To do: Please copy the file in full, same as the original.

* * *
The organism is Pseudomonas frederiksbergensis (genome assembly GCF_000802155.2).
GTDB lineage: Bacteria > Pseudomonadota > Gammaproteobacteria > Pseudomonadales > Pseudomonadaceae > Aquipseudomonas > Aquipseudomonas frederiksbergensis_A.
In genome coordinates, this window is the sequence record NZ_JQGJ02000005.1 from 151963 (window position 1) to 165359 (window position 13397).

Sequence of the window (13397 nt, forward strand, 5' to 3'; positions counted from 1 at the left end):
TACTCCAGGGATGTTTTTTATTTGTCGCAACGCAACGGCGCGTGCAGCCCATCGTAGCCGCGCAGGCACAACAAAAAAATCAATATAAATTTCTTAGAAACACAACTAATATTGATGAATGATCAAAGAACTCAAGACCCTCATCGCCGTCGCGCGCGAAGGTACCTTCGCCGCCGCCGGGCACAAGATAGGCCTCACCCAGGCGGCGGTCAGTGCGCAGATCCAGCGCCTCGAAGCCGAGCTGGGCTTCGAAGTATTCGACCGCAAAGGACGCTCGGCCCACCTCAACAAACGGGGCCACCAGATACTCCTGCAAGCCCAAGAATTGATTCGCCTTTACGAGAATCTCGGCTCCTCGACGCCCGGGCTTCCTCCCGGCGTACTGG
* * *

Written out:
The organism is Pseudomonas frederiksbergensis (genome assembly GCF_000802155.2).
GTDB lineage: Bacteria > Pseudomonadota > Gammaproteobacteria > Pseudomonadales > Pseudomonadaceae > Aquipseudomonas > Aquipseudomonas frederiksbergensis_A.
In genome coordinates, this window is the sequence record NZ_JQGJ02000005.1 from 151963 (window position 1) to 165359 (window position 13397).

Sequence of the window (13397 nt, forward strand, 5' to 3'; positions counted from 1 at the left end):
TACTCCAGGGATGTTTTTTATTTGTCGCAACGCAACGGCGCGTGCAGCCCATCGTAGCCGCGCAGGCACAACAAAAAAATCAATATAAATTTCTTAGAAACACAACTAATATTGATGAATGATCAAAGAACTCAAGACCCTCATCGCCGTCGCGCGCGAAGGTACCTTCGCCGCCGCCGGGCACAAGATAGGCCTCACCCAGGCGGCGGTCAGTGCGCAGATCCAGCGCCTCGAAGCCGAGCTGGGCTTCGAAGTATTCGACCGCAAAGGACGCTCGGCCCACCTCAACAAACGGGGCCACCAGATACTCCTGCAAGCCCAAGAATTGATTCGCCTTTACGAGAATCTCGGCTCCTCGACGCCCGGGCTTCCTCCCGGCGTACTGG